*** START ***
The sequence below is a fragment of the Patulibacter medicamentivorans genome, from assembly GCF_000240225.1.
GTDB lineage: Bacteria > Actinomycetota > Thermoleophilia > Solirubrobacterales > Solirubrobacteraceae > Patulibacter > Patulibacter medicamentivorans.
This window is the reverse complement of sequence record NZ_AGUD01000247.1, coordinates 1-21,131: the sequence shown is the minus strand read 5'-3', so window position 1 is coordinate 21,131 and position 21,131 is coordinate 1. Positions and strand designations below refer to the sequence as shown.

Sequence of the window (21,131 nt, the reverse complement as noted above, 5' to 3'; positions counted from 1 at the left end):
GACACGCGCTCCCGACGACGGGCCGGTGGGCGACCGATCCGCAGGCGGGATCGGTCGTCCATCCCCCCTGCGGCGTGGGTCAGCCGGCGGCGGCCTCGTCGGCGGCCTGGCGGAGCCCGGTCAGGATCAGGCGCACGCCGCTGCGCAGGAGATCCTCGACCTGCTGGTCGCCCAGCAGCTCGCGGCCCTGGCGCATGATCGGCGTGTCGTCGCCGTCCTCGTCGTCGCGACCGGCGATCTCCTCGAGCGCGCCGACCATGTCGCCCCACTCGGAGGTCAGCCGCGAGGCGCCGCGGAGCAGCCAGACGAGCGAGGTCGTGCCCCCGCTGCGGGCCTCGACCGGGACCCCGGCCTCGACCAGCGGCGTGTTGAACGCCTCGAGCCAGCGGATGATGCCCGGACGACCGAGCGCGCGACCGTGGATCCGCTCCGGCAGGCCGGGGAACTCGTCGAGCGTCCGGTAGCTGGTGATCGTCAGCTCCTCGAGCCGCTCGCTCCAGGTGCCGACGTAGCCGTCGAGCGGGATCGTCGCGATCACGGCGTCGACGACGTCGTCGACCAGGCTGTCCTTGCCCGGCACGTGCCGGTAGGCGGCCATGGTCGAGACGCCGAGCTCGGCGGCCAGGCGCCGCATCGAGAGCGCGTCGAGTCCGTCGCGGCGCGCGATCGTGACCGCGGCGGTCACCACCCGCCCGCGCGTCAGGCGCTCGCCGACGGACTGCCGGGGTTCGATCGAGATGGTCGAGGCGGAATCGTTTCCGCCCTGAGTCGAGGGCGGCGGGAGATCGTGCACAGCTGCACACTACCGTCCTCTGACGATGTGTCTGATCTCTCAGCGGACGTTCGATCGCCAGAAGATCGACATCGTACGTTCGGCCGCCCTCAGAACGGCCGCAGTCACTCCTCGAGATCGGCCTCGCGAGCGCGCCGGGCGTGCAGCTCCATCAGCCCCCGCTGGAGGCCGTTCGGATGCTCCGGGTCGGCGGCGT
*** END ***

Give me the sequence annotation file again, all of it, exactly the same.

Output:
The sequence below is a fragment of the Patulibacter medicamentivorans genome, from assembly GCF_000240225.1.
GTDB lineage: Bacteria > Actinomycetota > Thermoleophilia > Solirubrobacterales > Solirubrobacteraceae > Patulibacter > Patulibacter medicamentivorans.
This window is the reverse complement of sequence record NZ_AGUD01000247.1, coordinates 1-21,131: the sequence shown is the minus strand read 5'-3', so window position 1 is coordinate 21,131 and position 21,131 is coordinate 1. Positions and strand designations below refer to the sequence as shown.

Sequence of the window (21,131 nt, the reverse complement as noted above, 5' to 3'; positions counted from 1 at the left end):
GACACGCGCTCCCGACGACGGGCCGGTGGGCGACCGATCCGCAGGCGGGATCGGTCGTCCATCCCCCCTGCGGCGTGGGTCAGCCGGCGGCGGCCTCGTCGGCGGCCTGGCGGAGCCCGGTCAGGATCAGGCGCACGCCGCTGCGCAGGAGATCCTCGACCTGCTGGTCGCCCAGCAGCTCGCGGCCCTGGCGCATGATCGGCGTGTCGTCGCCGTCCTCGTCGTCGCGACCGGCGATCTCCTCGAGCGCGCCGACCATGTCGCCCCACTCGGAGGTCAGCCGCGAGGCGCCGCGGAGCAGCCAGACGAGCGAGGTCGTGCCCCCGCTGCGGGCCTCGACCGGGACCCCGGCCTCGACCAGCGGCGTGTTGAACGCCTCGAGCCAGCGGATGATGCCCGGACGACCGAGCGCGCGACCGTGGATCCGCTCCGGCAGGCCGGGGAACTCGTCGAGCGTCCGGTAGCTGGTGATCGTCAGCTCCTCGAGCCGCTCGCTCCAGGTGCCGACGTAGCCGTCGAGCGGGATCGTCGCGATCACGGCGTCGACGACGTCGTCGACCAGGCTGTCCTTGCCCGGCACGTGCCGGTAGGCGGCCATGGTCGAGACGCCGAGCTCGGCGGCCAGGCGCCGCATCGAGAGCGCGTCGAGTCCGTCGCGGCGCGCGATCGTGACCGCGGCGGTCACCACCCGCCCGCGCGTCAGGCGCTCGCCGACGGACTGCCGGGGTTCGATCGAGATGGTCGAGGCGGAATCGTTTCCGCCCTGAGTCGAGGGCGGCGGGAGATCGTGCACAGCTGCACACTACCGTCCTCTGACGATGTGTCTGATCTCTCAGCGGACGTTCGATCGCCAGAAGATCGACATCGTACGTTCGGCCGCCCTCAGAACGGCCGCAGTCACTCCTCGAGATCGGCCTCGCGAGCGCGCCGGGCGTGCAGCTCCATCAGCCCCCGCTGGAGGCCGTTCGGATGCTCCGGGTCGGCGGCGT